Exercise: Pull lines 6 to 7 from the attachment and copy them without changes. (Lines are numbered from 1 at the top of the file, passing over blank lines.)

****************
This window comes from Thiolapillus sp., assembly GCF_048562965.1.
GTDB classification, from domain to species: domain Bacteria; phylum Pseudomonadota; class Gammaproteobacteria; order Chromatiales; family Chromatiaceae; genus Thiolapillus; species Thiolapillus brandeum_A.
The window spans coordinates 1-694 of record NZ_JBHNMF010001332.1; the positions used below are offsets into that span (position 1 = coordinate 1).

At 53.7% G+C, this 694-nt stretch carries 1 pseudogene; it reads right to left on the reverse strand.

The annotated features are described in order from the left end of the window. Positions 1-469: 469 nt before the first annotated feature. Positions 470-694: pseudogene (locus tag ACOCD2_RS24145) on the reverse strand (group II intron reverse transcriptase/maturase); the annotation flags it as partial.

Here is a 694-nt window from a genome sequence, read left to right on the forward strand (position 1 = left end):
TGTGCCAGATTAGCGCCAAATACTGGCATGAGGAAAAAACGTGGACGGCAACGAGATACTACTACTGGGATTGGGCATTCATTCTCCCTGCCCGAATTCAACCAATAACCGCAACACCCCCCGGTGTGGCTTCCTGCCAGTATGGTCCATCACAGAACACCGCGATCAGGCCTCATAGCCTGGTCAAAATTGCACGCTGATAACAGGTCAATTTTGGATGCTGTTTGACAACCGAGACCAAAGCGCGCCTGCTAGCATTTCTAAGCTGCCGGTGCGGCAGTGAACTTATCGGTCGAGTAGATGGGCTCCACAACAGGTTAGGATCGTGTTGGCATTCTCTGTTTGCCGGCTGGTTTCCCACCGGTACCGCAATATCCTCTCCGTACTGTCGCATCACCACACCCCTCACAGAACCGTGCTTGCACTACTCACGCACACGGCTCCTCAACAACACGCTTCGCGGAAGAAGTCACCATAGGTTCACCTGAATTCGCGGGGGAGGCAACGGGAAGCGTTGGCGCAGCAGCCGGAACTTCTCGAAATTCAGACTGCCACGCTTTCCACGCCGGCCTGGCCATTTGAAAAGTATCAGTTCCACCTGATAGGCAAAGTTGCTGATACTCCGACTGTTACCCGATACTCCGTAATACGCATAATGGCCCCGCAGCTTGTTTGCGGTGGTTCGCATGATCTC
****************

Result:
Here is a 694-nt window from a genome sequence, read left to right on the forward strand (position 1 = left end):
TGTGCCAGATTAGCGCCAAATACTGGCATGAGGAAAAAACGTGGACGGCAACGAGATACTACTACTGGGATTGGGCATTCATTCTCCCTGCCCGAATTCAACCAATAACCGCAACACCCCCCGGTGTGGCTTCCTGCCAGTATGGTCCATCACAGAACACCGCGATCAGGCCTCATAGCCTGGTCAAAATTGCACGCTGATAACAGGTCAATTTTGGATGCTGTTTGACAACCGAGACCAAAGCGCGCCTGCTAGCATTTCTAAGCTGCCGGTGCGGCAGTGAACTTATCGGTCGAGTAGATGGGCTCCACAACAGGTTAGGATCGTGTTGGCATTCTCTGTTTGCCGGCTGGTTTCCCACCGGTACCGCAATATCCTCTCCGTACTGTCGCATCACCACACCCCTCACAGAACCGTGCTTGCACTACTCACGCACACGGCTCCTCAACAACACGCTTCGCGGAAGAAGTCACCATAGGTTCACCTGAATTCGCGGGGGAGGCAACGGGAAGCGTTGGCGCAGCAGCCGGAACTTCTCGAAATTCAGACTGCCACGCTTTCCACGCCGGCCTGGCCATTTGAAAAGTATCAGTTCCACCTGATAGGCAAAGTTGCTGATACTCCGACTGTTACCCGATACTCCGTAATACGCATAATGGCCCCGCAGCTTGTTTGCGGTGGTTCGCATGATCTC